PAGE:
Home Car/Bike Reviews 2017 2017 Nissan Armada Platinum

2017 Nissan Armada Platinum


Ted LaturnusAccording to Merriam-Webster, the word, “armada” means this, and I quote: “a large force or group usually of moving things.”

Nissan’s full size SUV is not group of moving things, by any stretch of the imagination, but it is most definitely a large force….a very large force. This is one of the biggest vehicles on the market these days and can easily seat up to eight people.

A few specs.

Weighing in at just under three tons, with an overall length of 208 inches and a 121 inch wheelbase, the Armada features about 170 cubic feet of interior volume and has a 98 litre fuel tank. To put this into some kind of perspective, a Mazda3 – one of the most popular hatchbacks sold in Canada – weighs less than a ton and a half, has an overall length of 180 inches, a 106-inch wheelbase, and 96 cubic feet of interior volume. Completely different vehicles, yes, but this gives you an idea of the size of the Armada.

And it needs its 98 litre fuel tank. It’s propelled by a 5.6 litre V8 that develops some 390 horsepower, while delivering a not so thrifty 17.5 L / 100 km (16 mpg) in town and 12.9 (22 mpg) on the highway. There are thirstier vehicles out there, but they usually have more wheels and can actually carry stuff.

Yes, of course, the Armada can carry stuff, but that’s not its primary directive. This is a luxury-laden people carrier and cargo usually takes the form of large pets, household appliances, small plants, and/or groceries. You are not going to load a 4×8 sheet of plywood or bags of cement into this little puppy. That said, it will accommodate a large (50-inch) TV screen, no problem. I know this from experience….

Despite its girth, the Armada is effortless to drive. It has abundant reserve power, reasonably straightforward controls and switchgear, and a panoramic driving position. This, in my opinion, is the biggest plus in owning a full-size SUV: you can see over most other vehicles and peripheral vision is exceptional.

My tester – the Platinum model – also came with a bunch of modcons and goodies. Towit: leather interior, climate controlled front seats, “puddle” lights (my favourite), a power liftgate, intelligent cruise control, back-up collision prevention, and groovy front captain’s seats……among many other things. It may be big, but the Armada is also exceedingly comfortable and would make a fine long-distance tourer…..if you can get around the low fuel economy.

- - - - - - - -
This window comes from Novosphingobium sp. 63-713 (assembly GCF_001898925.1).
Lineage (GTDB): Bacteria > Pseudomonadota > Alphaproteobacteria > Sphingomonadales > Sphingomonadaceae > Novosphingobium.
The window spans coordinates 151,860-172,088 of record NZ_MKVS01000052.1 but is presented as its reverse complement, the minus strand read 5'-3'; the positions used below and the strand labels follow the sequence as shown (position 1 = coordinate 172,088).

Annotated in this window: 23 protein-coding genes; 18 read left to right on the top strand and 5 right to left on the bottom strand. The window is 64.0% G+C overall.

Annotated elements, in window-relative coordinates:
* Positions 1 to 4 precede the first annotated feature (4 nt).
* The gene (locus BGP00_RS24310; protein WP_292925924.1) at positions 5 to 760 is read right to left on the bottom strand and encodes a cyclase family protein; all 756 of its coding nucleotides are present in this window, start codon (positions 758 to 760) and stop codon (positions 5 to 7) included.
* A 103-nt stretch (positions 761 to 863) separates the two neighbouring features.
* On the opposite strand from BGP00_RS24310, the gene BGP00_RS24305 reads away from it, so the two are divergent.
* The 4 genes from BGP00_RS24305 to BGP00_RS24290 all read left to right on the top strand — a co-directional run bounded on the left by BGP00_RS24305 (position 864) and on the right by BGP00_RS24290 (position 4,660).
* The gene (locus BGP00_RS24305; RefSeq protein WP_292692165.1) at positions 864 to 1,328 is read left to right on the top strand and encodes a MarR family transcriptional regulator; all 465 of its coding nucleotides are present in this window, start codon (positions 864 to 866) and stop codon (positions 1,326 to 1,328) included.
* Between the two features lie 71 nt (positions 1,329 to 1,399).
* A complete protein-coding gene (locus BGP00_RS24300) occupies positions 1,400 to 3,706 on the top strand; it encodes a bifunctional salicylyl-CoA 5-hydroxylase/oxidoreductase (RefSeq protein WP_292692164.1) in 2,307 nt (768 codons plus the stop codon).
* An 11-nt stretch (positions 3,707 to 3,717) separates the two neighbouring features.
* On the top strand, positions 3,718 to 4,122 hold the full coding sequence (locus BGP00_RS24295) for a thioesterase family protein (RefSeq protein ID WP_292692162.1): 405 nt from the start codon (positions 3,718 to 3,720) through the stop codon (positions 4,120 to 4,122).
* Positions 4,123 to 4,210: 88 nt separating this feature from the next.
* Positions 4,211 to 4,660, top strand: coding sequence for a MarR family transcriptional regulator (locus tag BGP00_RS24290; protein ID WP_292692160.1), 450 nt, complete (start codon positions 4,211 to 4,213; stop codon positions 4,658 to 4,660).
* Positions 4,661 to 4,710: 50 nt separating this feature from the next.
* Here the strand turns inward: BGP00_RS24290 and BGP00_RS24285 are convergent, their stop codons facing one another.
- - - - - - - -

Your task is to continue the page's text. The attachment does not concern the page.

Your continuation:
Reasonably nimble in the city as well. During the aforementioned large screen episode, I manoeuvred my Armada through one of the busiest malls in town, and, once I realized I could not squeeze in between two cars and had to kind of pick a parking spot away from everyone else, things went swimmingly. On the other hand, opening the doors of this one increases the elbow room needed…..thus the need to pick isolated parking spots.

Elsewhere, all Armadas have a 4WD system that will automatically revert to 2WD when the situation allows it….which is to say, most of the time. It has a “snow” mode and automatically converts to 4WD if things get a little slick. As well, there is a towing mode, and the Armada can handle up to8500 pounds of towing weight. All accessed via centre console-mounted rotary dial. Again, not a down and dirty mud-slogger, but that extra traction is there when you need it.

Still, I admit that I don’t “get” this market. The Armada – and others like it – is undeniably comfortable and features plenty of elbow room, but it’s bigger than it needs to be, in my opinion, and not really a workhorse in terms of getting its hands dirty. Where does one really use this kind of rig? Need to carry people? A mini-van will do that nicely. Into off-roading? There are other less expensive and more capable vehicles out there. Crave luxury? The upscale market is full of choices. Yes, the Armada will deliver a relaxing driving experience, but it’s kind of thirsty, doesn’t really handle that well, and has a rather hefty price tag. My tester, after the dust settles, is just under $72,000.

But if you have to live large, this is as good as anything else out there.

Engine: 5.6 litre V8
Transmission: Seven-speed automatic
Drive: 2WD/4WD
Horsepower: 390 hp @  5800 rpm
Torque:  394 ft. lb @ 3400 rpm
Price: $69,998 (base); $71,928 as tested.
Fuel Economy: 17.5 L /100 km (city) & 12.9 (hwy.) Regular fuel.

Alternatives: Cadillac Escalade, Infiniti QX60/70/80, Ford Expedition, Toyota Sequoia, Toyota Highlander, Chev Tahoe/Suburban, Lincoln Navigator, Lexus GX, Audi Q7, Mercedes GLS.

Manufacturer’s Site: Nissan

Ted Laturnus has been an automotive journalist since 1976. He has been named Canadian Automotive Journalist Of The Year twice and is past president of the Automotive Journalists Association of Canada (AJAC).